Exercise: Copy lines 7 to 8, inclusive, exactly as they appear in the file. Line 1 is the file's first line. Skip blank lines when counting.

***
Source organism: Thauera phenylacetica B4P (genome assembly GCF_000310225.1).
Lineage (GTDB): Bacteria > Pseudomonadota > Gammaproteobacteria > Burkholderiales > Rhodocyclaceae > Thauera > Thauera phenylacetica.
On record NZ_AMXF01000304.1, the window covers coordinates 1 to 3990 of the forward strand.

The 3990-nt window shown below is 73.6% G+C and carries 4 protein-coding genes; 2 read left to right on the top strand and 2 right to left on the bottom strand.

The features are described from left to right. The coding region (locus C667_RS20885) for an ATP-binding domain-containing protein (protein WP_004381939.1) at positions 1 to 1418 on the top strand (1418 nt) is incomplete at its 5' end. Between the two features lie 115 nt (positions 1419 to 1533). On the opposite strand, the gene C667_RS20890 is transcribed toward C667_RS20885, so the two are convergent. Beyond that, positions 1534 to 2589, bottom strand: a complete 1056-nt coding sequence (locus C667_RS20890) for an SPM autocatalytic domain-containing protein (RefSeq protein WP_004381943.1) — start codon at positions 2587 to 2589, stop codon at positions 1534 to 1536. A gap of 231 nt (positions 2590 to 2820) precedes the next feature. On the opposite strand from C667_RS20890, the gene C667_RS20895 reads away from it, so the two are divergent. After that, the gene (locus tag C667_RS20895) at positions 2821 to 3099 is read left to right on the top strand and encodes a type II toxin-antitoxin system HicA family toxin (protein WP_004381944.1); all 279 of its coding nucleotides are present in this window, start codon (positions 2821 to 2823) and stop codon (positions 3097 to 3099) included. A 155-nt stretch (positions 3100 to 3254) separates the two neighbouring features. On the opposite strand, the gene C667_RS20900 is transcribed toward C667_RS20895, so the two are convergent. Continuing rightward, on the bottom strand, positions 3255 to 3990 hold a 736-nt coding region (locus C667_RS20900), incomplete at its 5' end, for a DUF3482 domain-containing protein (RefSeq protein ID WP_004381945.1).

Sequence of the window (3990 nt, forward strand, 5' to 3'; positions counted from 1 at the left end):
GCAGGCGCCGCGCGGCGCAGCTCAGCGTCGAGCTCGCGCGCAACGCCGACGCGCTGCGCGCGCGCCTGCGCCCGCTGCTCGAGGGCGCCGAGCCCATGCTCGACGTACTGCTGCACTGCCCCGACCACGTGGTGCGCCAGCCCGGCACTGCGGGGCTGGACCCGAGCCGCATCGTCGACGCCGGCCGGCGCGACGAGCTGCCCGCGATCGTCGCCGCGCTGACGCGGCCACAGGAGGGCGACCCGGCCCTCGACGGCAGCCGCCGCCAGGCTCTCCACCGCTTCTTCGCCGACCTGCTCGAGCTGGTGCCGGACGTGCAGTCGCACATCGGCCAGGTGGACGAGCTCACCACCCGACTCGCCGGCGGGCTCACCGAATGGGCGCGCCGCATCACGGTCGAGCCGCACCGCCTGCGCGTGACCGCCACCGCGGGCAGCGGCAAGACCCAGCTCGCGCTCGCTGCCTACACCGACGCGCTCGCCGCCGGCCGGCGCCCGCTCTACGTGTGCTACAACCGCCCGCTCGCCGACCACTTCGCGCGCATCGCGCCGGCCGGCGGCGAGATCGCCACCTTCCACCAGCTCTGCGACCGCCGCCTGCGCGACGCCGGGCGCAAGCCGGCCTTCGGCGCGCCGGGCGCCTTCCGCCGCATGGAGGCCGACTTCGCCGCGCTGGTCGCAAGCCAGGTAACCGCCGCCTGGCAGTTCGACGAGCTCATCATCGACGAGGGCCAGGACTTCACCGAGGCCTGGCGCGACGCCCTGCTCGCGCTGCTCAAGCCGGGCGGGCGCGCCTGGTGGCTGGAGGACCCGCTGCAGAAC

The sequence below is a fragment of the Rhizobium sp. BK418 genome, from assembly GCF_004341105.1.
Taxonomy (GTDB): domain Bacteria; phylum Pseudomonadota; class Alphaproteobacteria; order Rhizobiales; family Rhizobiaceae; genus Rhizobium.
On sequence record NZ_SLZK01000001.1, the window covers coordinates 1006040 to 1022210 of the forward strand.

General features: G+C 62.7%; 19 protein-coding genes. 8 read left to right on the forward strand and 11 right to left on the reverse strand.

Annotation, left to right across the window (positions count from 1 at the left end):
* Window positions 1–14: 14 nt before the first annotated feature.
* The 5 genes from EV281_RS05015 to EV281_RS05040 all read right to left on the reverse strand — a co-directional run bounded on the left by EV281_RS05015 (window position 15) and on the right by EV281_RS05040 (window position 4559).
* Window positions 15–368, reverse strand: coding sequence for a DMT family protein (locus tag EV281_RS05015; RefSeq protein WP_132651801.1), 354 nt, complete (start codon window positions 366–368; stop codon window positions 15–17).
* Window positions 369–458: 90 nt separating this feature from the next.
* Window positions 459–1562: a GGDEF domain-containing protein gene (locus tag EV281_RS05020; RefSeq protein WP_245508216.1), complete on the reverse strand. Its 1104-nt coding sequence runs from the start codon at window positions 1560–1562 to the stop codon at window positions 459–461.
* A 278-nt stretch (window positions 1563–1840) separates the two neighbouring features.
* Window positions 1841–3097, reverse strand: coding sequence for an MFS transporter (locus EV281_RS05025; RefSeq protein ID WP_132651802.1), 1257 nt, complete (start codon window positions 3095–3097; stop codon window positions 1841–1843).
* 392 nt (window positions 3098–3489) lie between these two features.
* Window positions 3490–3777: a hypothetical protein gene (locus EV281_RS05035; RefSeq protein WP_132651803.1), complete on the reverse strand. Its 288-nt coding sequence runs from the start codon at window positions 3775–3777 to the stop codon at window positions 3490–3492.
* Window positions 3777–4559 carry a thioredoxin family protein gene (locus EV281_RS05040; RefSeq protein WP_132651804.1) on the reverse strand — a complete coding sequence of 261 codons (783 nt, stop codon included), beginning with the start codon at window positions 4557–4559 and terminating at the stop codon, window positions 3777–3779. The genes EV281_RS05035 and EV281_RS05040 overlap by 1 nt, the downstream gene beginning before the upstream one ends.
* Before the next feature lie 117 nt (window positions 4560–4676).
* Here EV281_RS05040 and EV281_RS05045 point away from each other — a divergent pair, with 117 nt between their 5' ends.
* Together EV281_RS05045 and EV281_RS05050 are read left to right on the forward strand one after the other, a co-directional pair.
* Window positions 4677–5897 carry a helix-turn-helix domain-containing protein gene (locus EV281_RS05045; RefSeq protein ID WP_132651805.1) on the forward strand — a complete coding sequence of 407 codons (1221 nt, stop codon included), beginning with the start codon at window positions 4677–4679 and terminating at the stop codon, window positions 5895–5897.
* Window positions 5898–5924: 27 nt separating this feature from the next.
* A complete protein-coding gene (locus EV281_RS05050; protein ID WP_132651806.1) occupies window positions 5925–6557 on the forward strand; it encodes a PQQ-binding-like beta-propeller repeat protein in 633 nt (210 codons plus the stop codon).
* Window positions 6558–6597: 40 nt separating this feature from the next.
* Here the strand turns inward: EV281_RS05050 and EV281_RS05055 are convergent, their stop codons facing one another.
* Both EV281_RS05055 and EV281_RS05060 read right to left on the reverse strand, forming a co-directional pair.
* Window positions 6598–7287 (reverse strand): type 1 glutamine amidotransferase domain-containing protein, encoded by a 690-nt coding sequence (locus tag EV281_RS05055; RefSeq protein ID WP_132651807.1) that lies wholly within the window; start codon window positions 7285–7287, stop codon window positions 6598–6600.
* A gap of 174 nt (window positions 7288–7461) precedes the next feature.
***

GCAGGCGCCGCGCGGCGCAGCTCAGCGTCGAGCTCGCGCGCAACGCCGACGCGCTGCGCGCGCGCCTGCGCCCGCTGCTCGAGGGCGCCGAGCCCATGCTCGACGTACTGCTGCACTGCCCCGACCACGTGGTGCGCCAGCCCGGCACTGCGGGGCTGGACCCGAGCCGCATCGTCGACGCCGGCCGGCGCGACGAGCTGCCCGCGATCGTCGCCGCGCTGACGCGGCCACAGGAGGGCGACCCGGCCCTCGACGGCAGCCGCCGCCAGGCTCTCCACCGCTTCTTCGCCGACCTGCTCGAGCTGGTGCCGGACGTGCAGTCGCACATCGGCCAGGTGGACGAGCTCACCACCCGACTCGCCGGCGGGCTCACCGAATGGGCGCGCCGCATCACGGTCGAGCCGCACCGCCTGCGCGTGACCGCCACCGCGGGCAGCGGCAAGACCCAGCTCGCGCTCGCTGCCTACACCGACGCGCTCGCCGCCGGCCGGCGCCCGCTCTACGTGTGCTACAACCGCCCGCTCGCCGACCACTTCGCGCGCATCGCGCCGGCCGGCGGCGAGATCGCCACCTTCCACCAGCTCTGCGACCGCCGCCTGCGCGACGCCGGGCGCAAGCCGGCCTTCGGCGCGCCGGGCGCCTTCCGCCGCATGGAGGCCGACTTCGCCGCGCTGGTCGCAAGCCAGGTAACCGCCGCCTGGCAGTTCGACGAGCTCATCATCGACGAGGGCCAGGACTTCACCGAGGCCTGGCGCGACGCCCTGCTCGCGCTGCTCAAGCCGGGCGGGCGCGCCTGGTGGCTGGAGGACCCGCTGCAGAAC

The sequence below is a fragment of the Rhizobium sp. BK418 genome, from assembly GCF_004341105.1.